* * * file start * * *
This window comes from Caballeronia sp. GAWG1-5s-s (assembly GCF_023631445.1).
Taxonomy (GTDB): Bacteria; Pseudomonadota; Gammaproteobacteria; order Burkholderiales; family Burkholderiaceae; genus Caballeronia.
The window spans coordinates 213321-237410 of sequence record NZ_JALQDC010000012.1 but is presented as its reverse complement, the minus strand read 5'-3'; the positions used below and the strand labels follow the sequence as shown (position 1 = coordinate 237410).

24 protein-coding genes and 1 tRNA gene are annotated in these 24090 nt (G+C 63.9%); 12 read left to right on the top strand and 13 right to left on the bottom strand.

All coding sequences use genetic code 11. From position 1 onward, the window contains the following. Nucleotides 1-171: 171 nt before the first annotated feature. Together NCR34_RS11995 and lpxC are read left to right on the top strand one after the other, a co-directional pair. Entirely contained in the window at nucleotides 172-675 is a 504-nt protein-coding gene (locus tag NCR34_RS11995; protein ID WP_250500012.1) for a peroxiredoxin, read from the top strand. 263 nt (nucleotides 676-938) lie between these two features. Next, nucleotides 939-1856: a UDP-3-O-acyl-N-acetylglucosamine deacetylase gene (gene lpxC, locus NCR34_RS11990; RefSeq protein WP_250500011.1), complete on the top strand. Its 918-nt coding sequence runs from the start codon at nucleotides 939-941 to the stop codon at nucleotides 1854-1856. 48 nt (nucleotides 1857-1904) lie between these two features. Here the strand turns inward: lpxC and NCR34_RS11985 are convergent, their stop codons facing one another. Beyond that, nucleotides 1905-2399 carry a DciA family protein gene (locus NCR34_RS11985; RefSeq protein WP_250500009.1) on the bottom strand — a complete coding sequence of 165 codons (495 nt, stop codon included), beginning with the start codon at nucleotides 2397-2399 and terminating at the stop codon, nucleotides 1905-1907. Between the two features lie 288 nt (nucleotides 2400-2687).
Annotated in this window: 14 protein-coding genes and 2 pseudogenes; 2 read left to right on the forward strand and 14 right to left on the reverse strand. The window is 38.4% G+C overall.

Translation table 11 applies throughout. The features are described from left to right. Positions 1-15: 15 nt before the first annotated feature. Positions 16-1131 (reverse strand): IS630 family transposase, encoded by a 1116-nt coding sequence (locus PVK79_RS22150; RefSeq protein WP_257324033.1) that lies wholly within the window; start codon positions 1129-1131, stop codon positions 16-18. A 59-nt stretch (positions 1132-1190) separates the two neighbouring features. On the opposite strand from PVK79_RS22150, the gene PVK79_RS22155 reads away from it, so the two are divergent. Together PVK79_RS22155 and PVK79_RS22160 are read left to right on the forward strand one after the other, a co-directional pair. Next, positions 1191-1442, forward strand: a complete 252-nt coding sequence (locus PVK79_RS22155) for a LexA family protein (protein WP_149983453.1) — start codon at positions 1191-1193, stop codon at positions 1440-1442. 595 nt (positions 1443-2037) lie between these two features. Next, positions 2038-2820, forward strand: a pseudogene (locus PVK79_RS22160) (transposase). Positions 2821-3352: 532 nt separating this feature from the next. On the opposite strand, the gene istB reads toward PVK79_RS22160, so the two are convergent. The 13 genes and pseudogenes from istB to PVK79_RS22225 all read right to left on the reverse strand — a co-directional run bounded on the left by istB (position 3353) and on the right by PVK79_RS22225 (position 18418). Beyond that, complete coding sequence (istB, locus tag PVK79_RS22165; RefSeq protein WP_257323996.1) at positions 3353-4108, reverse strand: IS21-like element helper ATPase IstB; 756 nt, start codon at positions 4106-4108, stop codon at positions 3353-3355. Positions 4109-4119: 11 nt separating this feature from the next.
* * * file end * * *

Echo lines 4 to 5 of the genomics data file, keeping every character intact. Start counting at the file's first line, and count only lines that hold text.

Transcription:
24 protein-coding genes and 1 tRNA gene are annotated in these 24090 nt (G+C 63.9%); 12 read left to right on the top strand and 13 right to left on the bottom strand.

All coding sequences use genetic code 11. From position 1 onward, the window contains the following. Nucleotides 1-171: 171 nt before the first annotated feature. Together NCR34_RS11995 and lpxC are read left to right on the top strand one after the other, a co-directional pair. Entirely contained in the window at nucleotides 172-675 is a 504-nt protein-coding gene (locus tag NCR34_RS11995; protein ID WP_250500012.1) for a peroxiredoxin, read from the top strand. 263 nt (nucleotides 676-938) lie between these two features. Next, nucleotides 939-1856: a UDP-3-O-acyl-N-acetylglucosamine deacetylase gene (gene lpxC, locus NCR34_RS11990; RefSeq protein WP_250500011.1), complete on the top strand. Its 918-nt coding sequence runs from the start codon at nucleotides 939-941 to the stop codon at nucleotides 1854-1856. 48 nt (nucleotides 1857-1904) lie between these two features. Here the strand turns inward: lpxC and NCR34_RS11985 are convergent, their stop codons facing one another. Beyond that, nucleotides 1905-2399 carry a DciA family protein gene (locus NCR34_RS11985; RefSeq protein WP_250500009.1) on the bottom strand — a complete coding sequence of 165 codons (495 nt, stop codon included), beginning with the start codon at nucleotides 2397-2399 and terminating at the stop codon, nucleotides 1905-1907. Between the two features lie 288 nt (nucleotides 2400-2687).